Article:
PH - 262 / 11 Fall 2001

Engineering Physics II

Professor: Alvandi

Submitted By:

Andrew Buettner

Partner: Peter Fetterer

Lab #7: Image Formation by a Thin Lens

Thursday, March 06, 2003

1) Cover Page...............................1

3) Objective..................................3

4) Components Used....................3

5) Procedures................................3

6) Lab Data / Results.....................3

1) Table 1...........................................3

2) Table 2...........................................4

3) Table 3...........................................4

4) Table 4...........................................4

5) Table 5...........................................4

8) Conclusions...............................8

9) Attachments...............................8

Objective

The objective of this lab is to investigate the properties of a thin lens by observing the images that it forms.

Components Used

1) Optical bench

Procedures

I) Part 1: Determining the Focal Length

1) Place the light source at one end of the table bench.

2) Place the screen at the other.

3) Place the lens near the center.

4) Move the arrow hole between the light and the lens until a clear image is seen on the front screen.

5) Measure the distance between the lens and the screen (q).

6) Measure the distance between the arrow and the lens (p).

7) Repeat steps 3 - 6 using two other locations for the lens. ** Book says "object"... assuming lens **

8) Remove the light source, and screen.

9) Shine a bright light (sunlight) through the system.

10) Move the arrow hole until a clear image is projected on a nearby wall. ** Book says "screen"... No screen exists, removed in step 8, assuming wall.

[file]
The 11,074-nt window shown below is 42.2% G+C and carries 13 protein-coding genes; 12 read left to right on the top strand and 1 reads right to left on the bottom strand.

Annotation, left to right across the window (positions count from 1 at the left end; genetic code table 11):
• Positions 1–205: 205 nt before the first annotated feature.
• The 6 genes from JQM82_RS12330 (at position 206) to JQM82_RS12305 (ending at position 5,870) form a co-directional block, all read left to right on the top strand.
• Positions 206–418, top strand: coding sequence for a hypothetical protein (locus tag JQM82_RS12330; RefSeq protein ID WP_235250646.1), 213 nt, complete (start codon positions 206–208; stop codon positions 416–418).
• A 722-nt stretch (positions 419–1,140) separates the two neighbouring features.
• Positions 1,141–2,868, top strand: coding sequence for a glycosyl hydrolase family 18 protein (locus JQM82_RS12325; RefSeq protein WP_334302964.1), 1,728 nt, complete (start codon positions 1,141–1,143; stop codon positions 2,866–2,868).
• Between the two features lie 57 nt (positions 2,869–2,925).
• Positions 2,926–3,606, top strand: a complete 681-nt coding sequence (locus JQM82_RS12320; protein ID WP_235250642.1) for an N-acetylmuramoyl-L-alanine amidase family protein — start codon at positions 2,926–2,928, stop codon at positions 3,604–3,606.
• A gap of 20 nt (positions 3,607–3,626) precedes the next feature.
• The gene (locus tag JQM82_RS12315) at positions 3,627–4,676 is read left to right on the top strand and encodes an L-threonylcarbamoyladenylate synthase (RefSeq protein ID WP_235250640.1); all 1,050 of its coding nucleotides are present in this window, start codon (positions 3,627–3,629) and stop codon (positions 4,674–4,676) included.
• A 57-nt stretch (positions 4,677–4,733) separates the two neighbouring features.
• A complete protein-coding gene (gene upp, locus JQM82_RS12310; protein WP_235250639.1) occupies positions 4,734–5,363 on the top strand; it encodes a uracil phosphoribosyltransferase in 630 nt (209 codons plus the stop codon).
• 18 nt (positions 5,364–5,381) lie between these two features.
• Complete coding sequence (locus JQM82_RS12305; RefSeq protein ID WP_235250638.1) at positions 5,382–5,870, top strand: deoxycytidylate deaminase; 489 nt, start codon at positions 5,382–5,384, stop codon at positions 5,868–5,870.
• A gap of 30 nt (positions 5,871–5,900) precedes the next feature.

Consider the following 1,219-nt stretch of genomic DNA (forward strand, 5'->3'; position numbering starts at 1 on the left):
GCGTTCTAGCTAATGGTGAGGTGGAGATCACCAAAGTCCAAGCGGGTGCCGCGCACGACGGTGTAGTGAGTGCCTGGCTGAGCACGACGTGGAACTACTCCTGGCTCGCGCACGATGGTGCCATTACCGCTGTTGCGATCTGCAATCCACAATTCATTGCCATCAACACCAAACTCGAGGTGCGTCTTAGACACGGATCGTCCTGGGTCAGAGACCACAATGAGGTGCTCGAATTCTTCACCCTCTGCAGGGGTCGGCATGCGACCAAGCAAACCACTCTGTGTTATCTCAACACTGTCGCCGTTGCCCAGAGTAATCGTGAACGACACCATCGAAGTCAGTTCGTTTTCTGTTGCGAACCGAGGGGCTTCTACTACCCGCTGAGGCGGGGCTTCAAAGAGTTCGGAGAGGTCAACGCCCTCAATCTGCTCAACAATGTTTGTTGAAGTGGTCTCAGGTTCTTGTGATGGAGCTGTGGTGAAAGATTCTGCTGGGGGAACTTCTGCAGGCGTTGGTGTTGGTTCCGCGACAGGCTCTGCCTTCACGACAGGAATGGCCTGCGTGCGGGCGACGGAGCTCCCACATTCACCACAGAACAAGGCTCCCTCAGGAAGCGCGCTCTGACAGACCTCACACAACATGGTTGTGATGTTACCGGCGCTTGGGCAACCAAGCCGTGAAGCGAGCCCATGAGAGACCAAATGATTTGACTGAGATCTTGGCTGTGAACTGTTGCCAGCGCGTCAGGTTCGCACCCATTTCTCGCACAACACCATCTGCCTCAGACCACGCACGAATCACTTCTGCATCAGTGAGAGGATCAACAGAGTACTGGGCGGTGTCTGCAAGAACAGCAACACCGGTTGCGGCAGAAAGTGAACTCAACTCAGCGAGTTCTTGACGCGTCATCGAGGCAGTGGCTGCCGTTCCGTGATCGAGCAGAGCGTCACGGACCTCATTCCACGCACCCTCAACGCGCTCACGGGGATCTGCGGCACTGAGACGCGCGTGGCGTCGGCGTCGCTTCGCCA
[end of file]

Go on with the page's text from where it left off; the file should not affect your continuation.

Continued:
11) Record the "p," and "q" values.

II) Part 2: Chromatic Aberration

1) Cover the light with a color filter.

2) Perform steps 1:1 - 1:7

3) Repeat steps 1 - 2 using two other colors.

Lab Data / Results

1) Table 1: Transparent Object Results

Trial #:

1

2

3

(p) Value:

21.4cm

20.5cm

19.5cm

(q) Value

50cm

60cm

70cm

2) Table 2: Red Object Results

Trial #:

1

2

3

(p) Value:

21.5cm

20.7cm

20.0cm

(q) Value

50cm

60cm

70cm

3) Table 3: Green Object Results

Trial #:

1

2

3

(p) Value:

21.4cm

20.4cm

19.6cm

(q) Value

50cm

60cm

70cm

4) Table 4: Blue Object Results

Trial #:

1

2

3

(p) Value:

21.3cm

20.1cm

18.9cm

(q) Value

50cm

60cm

70cm

5) Table 5: Infinite Distance Data

 Distance Between Lens and Screen: 15.1cm

1) Q: Explain why the focal length is equal to the image distance if the object distance is large, and what object distance would produce a .5% discrepancy between (f) and (i) if f=20cm?

A: 1/f = 1/p +1/i, if p approaches infinity, f becomes equal to i. P = 100M

2) Q: Show 3 diverging lenses.

A:

3) Q: Show the apparatus used to perform this experiment.

A:

4) Q: Give the formula to compute the focal length, how does it relate to this experiment?

A: 1/f = 1/p + 1/i. The focal length can be directly calculated using the values obtained in this experiment.

5) Q: What is chromatic aberration, and how did it affect the results, an why does it help to use a thin rather than thick lens?

A: Chromatic aberration is the augmented focal length caused by wavelength, it caused certain wavelengths to have a longer or shorter focal length, the thinner the lens, the less effect this has on the results.

6) Q: In what ways is a reflecting telescope better than a refracting one?

A: A reflecting telescope can achieve a greater magnification for it's size, it does not invert the image, it allows more light to enter it, and is less subject to wavelength distortions.

7) Q: Compute the focal length for each trial, and calculate the average value.

A: f1 = 14.99cm; f2 = 15.28cm; f3 = 15.25cm; favg = 15.17cm

8) Q: Using favg from Q7, compute the error for the focal length obtained in the Infinite Distance data.

A: %error = .984%

9) Q: What is the average focal length for each color, and explain results. Are the values expected?

A: fRed = 15.24cm; fGreen = 15.17cm; fBlue = 14.96cm

10) Q: What is the curvature of the lens?

A: Unable to calculate: No n value Given!

Conclusions

This lab has demonstrated the refractive properties of a thin lens. The error for this lab was relatively low (<1%). Unfortunately this lab was plagued with typos and missing information. I performed that lab as best as I could with the components and procedures given, and was mostly successful. The original lab must be re-written before any one else attempts this lab.

Attachments

1. Original lab data

2. Calculations